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Homophobia in Africa: The American far-right's footprint

Martina Schwikowski
March 15, 2024

Investigations reveal how American far-right activists are contributing to rising anti-LGBTQ+ sentiment in Africa. With funding and support from Uganda to Nigeria, they're influencing laws and public opinion.

A demonstrator from the Coalition of Botswana Christian Churches holds a banner reading 'We say no to homosexuality'
Sexual minorities say they have faced a wave of abuse since Uganda's harsh anti-LGBTQ+ law was enacted last yearImage: MONIRUL BHUIYAN/AFP/Getty Images

Fundamentalist Christian churches from the United States are increasingly gaining power and influence in societies and political spheres across Africa. Many of them have been whipping up negative sentiments against LGBTQ+ people and abortion rights.

Haley McEwen, a sociologist at the University of Gothenburg in Sweden, has examined some of their influential networks.

"US Christian right-wing groups have been very active in the US foreign policy since the early 2000s," McEwen told DW.

"There are several organizations that have been around since the 1970s — and in the early 2000s they started to increase their influence internationally."

A protester joins supporters of the LGBTQ+ community as they stage a protest against a planned lecture by Kenyan academic Patrik Lumumba at the University of Cape Town
Conservative activists often portray LGBTQ+ people as alien imports who threaten African societiesImage: RODGER BOSCH/AFP/Getty Images

The groups have expanded into African countries like Uganda, Nigeria, Kenya, Ghana and South Africa.

According to McEwen, the networks also focused on UN organizations "in response to the advances being made by the international feminist movement to gain recognition of sexual and reproductive health and rights within the UN frameworks."

'Hatred from outside our history'

These conservative activists — who describe themselves as "pro family" — seem only interested in safeguarding one special type of family: heterosexual, monogamous nuclear families ordained by marriage.

"We continue to advocate that this is hatred that is deliberately being stirred, that it is not organic and not within our history and it is actually producing the conditions for violence and assault of LGBTQ+ persons in Kenya," Irungu Houghton, Kenya director at Amnesty International, told DW.

Homosexuality has always been being practiced discreetly in what is now Kenya, according to Houghton. British colonialists enacted the first laws that criminalized gay sex in the 1930s.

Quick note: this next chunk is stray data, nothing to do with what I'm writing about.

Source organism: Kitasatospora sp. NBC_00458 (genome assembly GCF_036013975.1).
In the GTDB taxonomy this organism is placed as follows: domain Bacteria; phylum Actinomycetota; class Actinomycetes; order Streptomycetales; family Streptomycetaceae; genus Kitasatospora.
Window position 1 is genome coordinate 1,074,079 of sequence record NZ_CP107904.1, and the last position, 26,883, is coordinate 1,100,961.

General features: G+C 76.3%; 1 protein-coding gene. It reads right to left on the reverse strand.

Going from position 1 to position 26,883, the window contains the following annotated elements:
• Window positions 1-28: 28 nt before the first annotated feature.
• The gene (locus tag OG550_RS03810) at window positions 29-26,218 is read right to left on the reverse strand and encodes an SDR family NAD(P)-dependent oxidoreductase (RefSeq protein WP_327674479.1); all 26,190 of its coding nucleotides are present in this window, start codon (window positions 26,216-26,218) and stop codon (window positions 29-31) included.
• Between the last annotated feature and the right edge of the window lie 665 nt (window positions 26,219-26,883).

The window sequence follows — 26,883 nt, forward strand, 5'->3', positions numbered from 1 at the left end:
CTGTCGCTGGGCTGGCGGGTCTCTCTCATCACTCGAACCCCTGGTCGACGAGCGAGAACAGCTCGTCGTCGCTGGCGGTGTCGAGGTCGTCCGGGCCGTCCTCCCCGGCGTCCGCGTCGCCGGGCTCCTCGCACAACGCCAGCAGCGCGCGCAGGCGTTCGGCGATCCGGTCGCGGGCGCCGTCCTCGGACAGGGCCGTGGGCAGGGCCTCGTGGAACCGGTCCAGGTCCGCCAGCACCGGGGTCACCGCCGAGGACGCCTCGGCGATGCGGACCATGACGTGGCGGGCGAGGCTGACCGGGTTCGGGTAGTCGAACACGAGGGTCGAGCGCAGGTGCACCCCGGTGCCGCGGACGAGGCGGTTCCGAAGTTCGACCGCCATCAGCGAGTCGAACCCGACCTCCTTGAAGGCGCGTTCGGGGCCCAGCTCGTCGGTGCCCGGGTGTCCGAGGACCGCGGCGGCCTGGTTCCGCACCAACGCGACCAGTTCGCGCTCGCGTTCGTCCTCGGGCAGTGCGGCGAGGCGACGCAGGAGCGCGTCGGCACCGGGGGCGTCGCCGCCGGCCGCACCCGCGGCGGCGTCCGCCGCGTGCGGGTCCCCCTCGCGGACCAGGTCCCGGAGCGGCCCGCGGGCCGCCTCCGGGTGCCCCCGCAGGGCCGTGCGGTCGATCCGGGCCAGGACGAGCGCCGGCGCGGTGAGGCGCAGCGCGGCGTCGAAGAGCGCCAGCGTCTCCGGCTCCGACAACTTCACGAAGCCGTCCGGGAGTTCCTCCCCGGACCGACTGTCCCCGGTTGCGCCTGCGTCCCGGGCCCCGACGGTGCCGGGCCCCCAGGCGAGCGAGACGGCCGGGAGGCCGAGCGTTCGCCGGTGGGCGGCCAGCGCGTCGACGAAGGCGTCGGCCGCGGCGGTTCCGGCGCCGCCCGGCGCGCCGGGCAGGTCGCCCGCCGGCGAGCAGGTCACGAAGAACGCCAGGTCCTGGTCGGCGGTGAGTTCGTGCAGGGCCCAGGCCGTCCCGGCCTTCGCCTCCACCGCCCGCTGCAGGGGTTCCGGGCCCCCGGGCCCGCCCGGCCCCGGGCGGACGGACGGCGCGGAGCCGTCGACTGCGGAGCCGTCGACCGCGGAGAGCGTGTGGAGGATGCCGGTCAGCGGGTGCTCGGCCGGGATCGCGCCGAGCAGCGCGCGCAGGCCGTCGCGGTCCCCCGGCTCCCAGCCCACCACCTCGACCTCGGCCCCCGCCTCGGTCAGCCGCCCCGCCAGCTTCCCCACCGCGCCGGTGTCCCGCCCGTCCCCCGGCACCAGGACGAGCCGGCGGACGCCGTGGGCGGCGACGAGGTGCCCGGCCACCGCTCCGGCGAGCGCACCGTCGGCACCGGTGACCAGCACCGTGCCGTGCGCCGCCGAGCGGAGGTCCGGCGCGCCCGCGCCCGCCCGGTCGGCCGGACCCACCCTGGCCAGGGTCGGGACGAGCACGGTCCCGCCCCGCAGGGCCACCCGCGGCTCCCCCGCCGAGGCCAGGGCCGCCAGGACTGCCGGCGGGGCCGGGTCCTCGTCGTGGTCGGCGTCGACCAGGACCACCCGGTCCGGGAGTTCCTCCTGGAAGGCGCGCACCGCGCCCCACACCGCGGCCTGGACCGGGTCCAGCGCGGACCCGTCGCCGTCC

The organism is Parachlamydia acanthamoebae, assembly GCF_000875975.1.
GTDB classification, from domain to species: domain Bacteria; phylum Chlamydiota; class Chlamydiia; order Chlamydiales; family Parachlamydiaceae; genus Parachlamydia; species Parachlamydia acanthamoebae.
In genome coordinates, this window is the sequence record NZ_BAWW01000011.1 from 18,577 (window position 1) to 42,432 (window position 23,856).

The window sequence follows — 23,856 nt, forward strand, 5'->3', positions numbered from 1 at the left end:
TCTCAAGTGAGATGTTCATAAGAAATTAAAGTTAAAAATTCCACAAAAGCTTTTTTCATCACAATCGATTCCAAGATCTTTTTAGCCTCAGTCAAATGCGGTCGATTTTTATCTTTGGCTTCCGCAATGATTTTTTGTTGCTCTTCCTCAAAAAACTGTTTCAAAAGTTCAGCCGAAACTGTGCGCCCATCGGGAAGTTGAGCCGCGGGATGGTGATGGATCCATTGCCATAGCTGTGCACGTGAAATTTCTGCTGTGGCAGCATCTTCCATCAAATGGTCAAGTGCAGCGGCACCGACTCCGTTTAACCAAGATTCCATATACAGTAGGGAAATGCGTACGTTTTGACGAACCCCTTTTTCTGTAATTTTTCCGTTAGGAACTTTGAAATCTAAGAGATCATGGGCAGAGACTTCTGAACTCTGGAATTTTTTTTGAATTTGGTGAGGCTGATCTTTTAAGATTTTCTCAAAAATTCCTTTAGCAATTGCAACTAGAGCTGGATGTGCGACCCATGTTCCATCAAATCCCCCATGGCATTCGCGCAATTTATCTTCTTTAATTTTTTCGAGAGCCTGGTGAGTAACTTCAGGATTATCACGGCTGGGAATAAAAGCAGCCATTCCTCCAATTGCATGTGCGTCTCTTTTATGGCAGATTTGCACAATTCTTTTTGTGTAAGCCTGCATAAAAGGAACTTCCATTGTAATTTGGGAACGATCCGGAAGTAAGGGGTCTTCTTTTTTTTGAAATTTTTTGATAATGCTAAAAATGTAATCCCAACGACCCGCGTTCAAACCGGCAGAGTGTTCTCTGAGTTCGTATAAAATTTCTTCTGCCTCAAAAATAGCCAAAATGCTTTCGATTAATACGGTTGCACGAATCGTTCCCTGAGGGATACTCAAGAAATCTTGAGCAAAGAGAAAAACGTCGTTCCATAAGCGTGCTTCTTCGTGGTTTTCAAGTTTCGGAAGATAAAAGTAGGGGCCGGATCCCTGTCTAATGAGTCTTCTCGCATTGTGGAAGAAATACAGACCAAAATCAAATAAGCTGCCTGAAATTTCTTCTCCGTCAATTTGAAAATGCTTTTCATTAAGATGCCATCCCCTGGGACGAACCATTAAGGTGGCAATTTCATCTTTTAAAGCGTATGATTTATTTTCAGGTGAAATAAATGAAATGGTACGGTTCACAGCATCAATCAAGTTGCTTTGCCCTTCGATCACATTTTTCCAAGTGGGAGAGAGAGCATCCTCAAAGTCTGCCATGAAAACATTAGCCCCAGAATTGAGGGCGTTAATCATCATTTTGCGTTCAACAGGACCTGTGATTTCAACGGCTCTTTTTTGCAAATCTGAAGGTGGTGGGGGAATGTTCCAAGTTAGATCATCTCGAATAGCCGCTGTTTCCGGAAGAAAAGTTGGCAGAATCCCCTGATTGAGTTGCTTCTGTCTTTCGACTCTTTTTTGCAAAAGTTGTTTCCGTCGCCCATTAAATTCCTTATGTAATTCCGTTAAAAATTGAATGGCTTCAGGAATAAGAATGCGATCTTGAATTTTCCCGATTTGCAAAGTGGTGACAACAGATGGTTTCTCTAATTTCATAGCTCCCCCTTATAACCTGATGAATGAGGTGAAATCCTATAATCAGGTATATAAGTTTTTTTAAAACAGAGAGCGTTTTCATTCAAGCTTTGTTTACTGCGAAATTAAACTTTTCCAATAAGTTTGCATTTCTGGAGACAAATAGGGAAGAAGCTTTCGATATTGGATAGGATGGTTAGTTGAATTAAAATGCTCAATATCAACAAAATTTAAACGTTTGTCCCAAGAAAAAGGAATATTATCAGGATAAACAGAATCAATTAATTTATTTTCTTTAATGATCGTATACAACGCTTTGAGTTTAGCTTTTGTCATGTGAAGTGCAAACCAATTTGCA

Ghana's anti-LGBTQ+ bill sparks fear

Influence comes with money

These days, it's African leaders who introduce the new laws — which is why they've been targeted by far-right networks from the US.

According to McEwen, these groups want to win over African leaders in order to implement what is being described as "family friendly agendas" — both in their home countries and internationally at the United Nations.

McEwen said this influence was also being exerted by funding African organizations which domestically propagate "nuclear family" policies and oppose LGBTQ+ rights and comprehensive sexuality education.

There is a homegrown network of such groups in Africa, but according to McEwen, they heavily rely on funding from outside Africa.

Who's funding the anti-LGBTQ+ sentiment?

UK-based media platform openDemocracy published a 2020 report that examined more than 20 American Christian groups.

The paper revealed that the groups — which are known for their campaigns against LGBTQ+ rights, access to safe abortion, contraceptives and comprehensive sex education — have spent at least $54 million (€49.5 million) in Africa since 2007. 

One of these groups is Christian conservative organization Family Watch International (FWI) which, according to openDemocracy "has has been coaching high-ranking African politicians ... to oppose comprehensive sexuality education (CSE) across the continent."

Uganda signs anti-LGBTQ bill into law

In May 2023, Ugandan President Yoweri Museveni signed one of the world's toughest anti-LGBTQ+ laws — including the death penalty for "aggravated homosexuality" — drawing Western condemnation and risking sanctions from aid donors.

According to activist Frank Mugisha, director of Sexual Minorities Uganda, FWI was highly influential in the genesis of Uganda's legislation.

However, FWI said in a statement on its website that it is "opposed to the Uganda Anti-Homosexuality Act 2023" and it "opposes legislation that penalizes a person for having same-sex sexual attractions or for their gender identity."

"Family Watch opposes the death penalty or harsh penalties in the context of Uganda's pending law and other similar bills," according to the statement.

Are African LGBTQ+ rights improving?

Africa's tough anti-LGBTQ+ laws 'stirring up hatred and acrimony'

Shortly afterward, Uganda passed the law, and a Kenyan lawmaker proposed a bill that has often been described as "copy paste" of the Ugandan law. The Kenyan bill is still undergoing parliamentary procedures.

In Ghana, a similar bill was recently passed by parliament. But it's still unclear when and whether president Nana Akufo-Addo will sign it into law.

"There is a direct link between the emergence of hate bills in Uganda and Ghana and now Kenya with these interests," said Amnesty's Houghton.

"We have been very concerned that this is not only focusing on stirring up hatred and acrimony between societies but is also focusing on reversing many gains with regards to comprehensive sex education and sexual productive health rights."

This article was originally written in German

Street Debate: Queer rights in Kenya

Correction, March 15, 2024: An earlier version of this article misspelled the name of activist Frank Mugisha. DW apologizes for the error.